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Excavating the nun’s grave after 4 years of burial, amazed to witness the “miracle” in the coffin ‎

Visitors are flocking to the ‘Miracle in Missouri’ after nuns exhumed the nearly intact body of Sister Wilhelmina Lancaster in the small town of Gower, Missouri

Sister Wilhelmina Lancaster died at the age of 95 in May 2019 (Image: Facebook)

Her body has gone on display and thousands of people have flocked to witness the ‘Miracle in Missouri’.

Sister Wilhelmina, who at the age of 70 founded the Benedictine Sisters of Mary, Queen of the Apostles, was exhumed last Thursday.

Benedictine sisters dug up the coffin so they could move it to beneath the altar when they made the stunning discovery.

Sister Wilhelmina founded the Benedictine Sisters of Mary, Queen of the Apostles at the age of 70 (Image: The Benedictines of Mary Queen of Apostles)

“We went out to her grave to say the rosary after the sisters finished the digging,” one sister said.

“Mother Abbess Cecilia looked through the crack made in the coffin, which very clearly occurred soon after her burial.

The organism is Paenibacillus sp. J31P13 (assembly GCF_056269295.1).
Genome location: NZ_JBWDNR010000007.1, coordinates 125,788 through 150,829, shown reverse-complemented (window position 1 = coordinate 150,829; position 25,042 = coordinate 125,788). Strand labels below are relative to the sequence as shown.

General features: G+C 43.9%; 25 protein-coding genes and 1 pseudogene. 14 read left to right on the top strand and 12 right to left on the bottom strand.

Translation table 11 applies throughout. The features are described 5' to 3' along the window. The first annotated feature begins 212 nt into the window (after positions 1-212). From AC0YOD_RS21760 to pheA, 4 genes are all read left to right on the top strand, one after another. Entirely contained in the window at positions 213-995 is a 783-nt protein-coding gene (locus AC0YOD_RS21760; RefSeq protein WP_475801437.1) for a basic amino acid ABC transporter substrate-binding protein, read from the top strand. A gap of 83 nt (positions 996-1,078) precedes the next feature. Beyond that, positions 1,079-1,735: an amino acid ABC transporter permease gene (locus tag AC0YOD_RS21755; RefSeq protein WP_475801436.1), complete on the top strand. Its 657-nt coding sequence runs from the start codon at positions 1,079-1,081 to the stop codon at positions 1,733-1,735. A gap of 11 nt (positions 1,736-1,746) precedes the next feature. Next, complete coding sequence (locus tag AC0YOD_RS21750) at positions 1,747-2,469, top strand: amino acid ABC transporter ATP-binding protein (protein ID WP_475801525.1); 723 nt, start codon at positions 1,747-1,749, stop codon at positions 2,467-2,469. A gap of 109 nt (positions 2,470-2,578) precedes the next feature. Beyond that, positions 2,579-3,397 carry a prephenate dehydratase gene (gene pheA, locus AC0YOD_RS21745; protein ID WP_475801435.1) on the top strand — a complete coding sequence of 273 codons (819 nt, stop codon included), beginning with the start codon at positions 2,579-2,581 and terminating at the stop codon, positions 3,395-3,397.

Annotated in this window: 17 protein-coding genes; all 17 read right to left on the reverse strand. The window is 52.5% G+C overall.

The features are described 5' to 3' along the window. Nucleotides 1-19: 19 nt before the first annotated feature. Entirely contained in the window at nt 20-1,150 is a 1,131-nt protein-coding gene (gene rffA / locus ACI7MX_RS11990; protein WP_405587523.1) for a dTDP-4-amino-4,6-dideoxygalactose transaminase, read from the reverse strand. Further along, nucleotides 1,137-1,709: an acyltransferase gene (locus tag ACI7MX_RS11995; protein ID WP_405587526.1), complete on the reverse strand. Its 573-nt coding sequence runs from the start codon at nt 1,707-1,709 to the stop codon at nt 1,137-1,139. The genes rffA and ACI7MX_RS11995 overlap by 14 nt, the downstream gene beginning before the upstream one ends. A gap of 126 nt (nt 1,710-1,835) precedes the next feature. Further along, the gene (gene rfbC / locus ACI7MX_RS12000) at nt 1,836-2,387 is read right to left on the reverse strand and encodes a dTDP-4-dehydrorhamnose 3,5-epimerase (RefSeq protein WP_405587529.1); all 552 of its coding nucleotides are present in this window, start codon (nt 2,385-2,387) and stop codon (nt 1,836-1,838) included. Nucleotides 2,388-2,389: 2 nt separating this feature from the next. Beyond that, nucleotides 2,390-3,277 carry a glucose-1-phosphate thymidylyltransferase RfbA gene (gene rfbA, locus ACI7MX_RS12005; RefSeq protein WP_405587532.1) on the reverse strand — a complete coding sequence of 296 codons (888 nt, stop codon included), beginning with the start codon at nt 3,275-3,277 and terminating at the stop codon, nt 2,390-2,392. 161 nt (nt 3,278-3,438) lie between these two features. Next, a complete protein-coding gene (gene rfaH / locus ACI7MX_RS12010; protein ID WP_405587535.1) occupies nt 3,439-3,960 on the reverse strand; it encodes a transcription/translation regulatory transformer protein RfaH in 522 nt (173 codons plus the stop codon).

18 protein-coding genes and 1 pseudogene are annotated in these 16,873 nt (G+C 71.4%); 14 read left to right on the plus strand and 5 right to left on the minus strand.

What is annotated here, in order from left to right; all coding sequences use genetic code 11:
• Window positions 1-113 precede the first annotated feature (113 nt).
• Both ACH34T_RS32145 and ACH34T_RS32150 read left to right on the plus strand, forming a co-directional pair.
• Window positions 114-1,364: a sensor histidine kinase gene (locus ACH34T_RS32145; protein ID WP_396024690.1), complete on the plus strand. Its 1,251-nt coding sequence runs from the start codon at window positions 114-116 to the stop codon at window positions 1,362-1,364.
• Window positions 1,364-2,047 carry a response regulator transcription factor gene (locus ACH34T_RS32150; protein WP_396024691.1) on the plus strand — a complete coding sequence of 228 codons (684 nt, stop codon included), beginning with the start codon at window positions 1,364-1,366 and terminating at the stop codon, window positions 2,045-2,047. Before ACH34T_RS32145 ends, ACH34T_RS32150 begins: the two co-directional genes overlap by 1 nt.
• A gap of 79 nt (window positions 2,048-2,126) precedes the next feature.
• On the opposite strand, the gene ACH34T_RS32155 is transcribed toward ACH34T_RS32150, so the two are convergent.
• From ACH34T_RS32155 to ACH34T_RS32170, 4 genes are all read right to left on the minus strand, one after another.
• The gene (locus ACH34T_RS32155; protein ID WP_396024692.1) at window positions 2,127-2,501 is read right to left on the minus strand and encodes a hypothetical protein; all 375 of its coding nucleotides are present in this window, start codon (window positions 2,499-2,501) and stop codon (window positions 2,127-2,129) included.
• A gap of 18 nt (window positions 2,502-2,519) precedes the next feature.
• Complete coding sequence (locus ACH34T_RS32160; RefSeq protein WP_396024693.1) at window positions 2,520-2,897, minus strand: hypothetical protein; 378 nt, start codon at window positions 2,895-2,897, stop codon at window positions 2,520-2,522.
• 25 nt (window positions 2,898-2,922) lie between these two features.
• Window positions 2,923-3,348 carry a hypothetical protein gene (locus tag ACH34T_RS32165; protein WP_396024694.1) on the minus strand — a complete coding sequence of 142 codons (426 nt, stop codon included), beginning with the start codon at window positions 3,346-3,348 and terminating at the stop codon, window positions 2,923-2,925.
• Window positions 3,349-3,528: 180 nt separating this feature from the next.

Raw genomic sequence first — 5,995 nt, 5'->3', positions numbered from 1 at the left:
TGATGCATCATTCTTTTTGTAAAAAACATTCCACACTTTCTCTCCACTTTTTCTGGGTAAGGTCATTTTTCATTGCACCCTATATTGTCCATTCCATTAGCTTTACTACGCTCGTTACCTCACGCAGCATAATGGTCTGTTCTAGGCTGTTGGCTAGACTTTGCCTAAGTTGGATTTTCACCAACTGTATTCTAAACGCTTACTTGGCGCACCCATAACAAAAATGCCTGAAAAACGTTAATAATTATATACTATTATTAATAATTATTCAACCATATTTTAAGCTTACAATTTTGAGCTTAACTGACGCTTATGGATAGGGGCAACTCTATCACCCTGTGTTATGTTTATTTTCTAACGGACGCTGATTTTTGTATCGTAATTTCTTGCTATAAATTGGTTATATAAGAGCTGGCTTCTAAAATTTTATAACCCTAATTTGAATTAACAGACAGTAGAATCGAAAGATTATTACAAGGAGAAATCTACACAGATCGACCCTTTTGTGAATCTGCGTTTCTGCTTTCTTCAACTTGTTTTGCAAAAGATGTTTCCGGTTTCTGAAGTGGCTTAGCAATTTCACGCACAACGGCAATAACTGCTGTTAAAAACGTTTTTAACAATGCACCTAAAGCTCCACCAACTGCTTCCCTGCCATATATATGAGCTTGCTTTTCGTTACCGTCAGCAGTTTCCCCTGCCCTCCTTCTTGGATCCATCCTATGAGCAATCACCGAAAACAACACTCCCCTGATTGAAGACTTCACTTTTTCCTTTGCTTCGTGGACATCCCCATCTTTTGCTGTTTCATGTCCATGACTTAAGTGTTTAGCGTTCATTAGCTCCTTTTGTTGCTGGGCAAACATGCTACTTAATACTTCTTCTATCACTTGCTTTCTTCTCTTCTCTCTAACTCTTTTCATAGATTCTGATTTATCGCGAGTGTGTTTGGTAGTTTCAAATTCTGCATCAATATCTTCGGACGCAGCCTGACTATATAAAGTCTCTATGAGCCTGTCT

“She saw a totally intact foot with the sock on, looking just like it did when we had buried her. She could not help but scream with joy.”

They added: “We took turns feeling the still-socked feet, very damp, but all there. The dirt that fell in early on had pushed down on her facial features, especially the right eye, so we did place a wax mask over it.

“But her eyelashes, hair, eyebrows, nose and lips were all present, her mouth just about to smile.”

The sister continued: “After we cleaned off the mould and mildew because of the wet conditions in the coffin, it looked like we had just put [the habit] on her that day.

The body was exhumed last Thursday ahead of being placed under the altar (Image: Facebook)

“This was a testament to her love for the sisterhood and what she was passing down to us who followed her.”

Now on display, a sign next to the body says “Please be gentle when touching sister’s body, especially her feet!”

Associate professor and director of forensic anthropology at Western Carolina University Nicholas Passalacqua told the news outlet that the sister’s body may have been well preserved depending on temperature, the environment the body is in and if it was been chemically treated.

“The warmer it is, the more active bacteria and enzymes will be and also the more active insect scavengers will be because their metabolisms are correlated to ambient temperature,” the professor said.

“If the remains have been treated with chemicals, then this will drastically slow the decomposition process.”

The body is on display until May 29 and it will then be moved to the altar.